Lady May's Folly
Donna Simpson’s first Regency Romance, Lord St. Claire’s Angel was one of the strongest debuts I have read in a long time. Her second one, Lady Delafont’s Dilemma had problems with pacing its story, but it did showcase one of Simpson’s strengths – her marvelous characters. The last book in the trilogy, Lady May’s Folly, does not suffer from story problems. It is able to concentrate totally on the relationship between Lady May von Hoffen and Etienne Roulant Delacourt. Both are strong characters in this character driven book.
Lady May von Hoffen is 23 years old and living on her estate, Lark’s Head, part of her inheritance from her late father. In Lady Delafont’s Dilemma May had been abducted and almost raped by one of her promiscous mother’s slimy aquaintences. She was rescued by Etienne Delacourt who is under suspicion of trying to kill his relative, Baxter Delacourt, the Marquess of Sedgley. Etienne is missing and presumed dead.
While May is riding one day, she decides to visit the folly – a small ornamental castle on the estate. To May’s astonishment there is a man in the folly and not a tramp. It is Etienne, wounded and suffering from blood poisoning.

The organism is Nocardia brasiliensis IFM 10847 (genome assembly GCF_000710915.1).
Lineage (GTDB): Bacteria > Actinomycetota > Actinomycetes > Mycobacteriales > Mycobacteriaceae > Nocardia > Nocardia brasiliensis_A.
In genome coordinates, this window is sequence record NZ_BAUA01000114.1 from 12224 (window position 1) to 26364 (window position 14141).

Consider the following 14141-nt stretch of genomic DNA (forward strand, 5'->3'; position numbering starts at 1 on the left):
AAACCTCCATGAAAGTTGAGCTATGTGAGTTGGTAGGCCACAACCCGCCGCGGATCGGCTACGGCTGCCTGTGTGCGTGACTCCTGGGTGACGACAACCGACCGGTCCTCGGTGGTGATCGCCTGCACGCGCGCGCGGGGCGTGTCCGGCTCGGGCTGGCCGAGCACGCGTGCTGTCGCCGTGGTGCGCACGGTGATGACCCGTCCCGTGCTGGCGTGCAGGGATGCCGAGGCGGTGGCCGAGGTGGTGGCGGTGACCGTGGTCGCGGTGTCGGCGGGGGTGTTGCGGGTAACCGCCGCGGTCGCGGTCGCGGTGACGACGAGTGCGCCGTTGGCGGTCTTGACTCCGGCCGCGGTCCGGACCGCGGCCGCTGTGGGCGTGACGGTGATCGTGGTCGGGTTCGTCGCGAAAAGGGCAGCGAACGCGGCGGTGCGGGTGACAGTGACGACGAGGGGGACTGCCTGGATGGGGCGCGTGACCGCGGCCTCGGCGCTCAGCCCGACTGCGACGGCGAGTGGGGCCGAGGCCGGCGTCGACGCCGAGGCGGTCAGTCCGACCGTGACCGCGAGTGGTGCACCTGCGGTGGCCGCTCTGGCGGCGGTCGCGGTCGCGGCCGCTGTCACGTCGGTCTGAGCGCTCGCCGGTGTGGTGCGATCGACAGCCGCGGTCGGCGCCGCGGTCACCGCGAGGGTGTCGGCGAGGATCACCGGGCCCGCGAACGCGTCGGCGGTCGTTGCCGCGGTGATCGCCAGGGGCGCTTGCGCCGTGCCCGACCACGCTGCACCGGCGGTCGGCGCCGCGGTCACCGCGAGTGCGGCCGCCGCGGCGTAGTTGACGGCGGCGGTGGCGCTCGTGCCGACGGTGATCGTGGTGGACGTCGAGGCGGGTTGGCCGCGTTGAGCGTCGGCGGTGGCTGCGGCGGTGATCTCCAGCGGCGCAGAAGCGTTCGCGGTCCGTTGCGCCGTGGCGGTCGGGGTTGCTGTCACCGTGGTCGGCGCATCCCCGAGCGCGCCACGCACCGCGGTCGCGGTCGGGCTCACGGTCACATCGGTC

From then on, Lady May’s Folly can best be described as a sort of Regency Cabin Romance. There are men in the village looking for Etienne (he did try to cosh Baxter Delafont after all) but May believes in him (he did save her from the rapist after all), so she keeps him hidden in the folly while trying to treat his wound and care for him.
May – the daughter of a promiscuous woman – is afraid of men, and afraid of sex, but has a warm, loving and passionate nature which frightens her as well. She can’t help but be drawn to Etienne, first out of gratitude for saving her from the rapist and then for himself although she is afraid of the feelings he causes her to have. Etienne is a kind and loving man, who understands May and her confused feelings and their growing relationship is depicted with warmth and emotion.
I suppose that all the obstacles to May and Etienne’s relationship are swept away all too easily at the end, but frankly I did not stop to analyze the whys and wherefores. This was one book that caught me in right in my emotional center and did not let me go. At the end I wanted more – much more.
If have one complaint, it’s that the Regency Romance format does not allow Donna Simpson the scope she needs to display the emotional depth of her writing. Lady May’s Folly is very warm for a Regency Romance and the love scenes, short though they were, reminded me of Lisa Kleypas. I would love to see Simpson tackle a full length historical set in the regency period.
You don’t need to have read the other books in the trilogy since Donna Simpson does a good job of summarizing the events, but I’m sure you will want to. If you like Regency Romances with emotional depth, Donna Simpson is exactly the writer for you.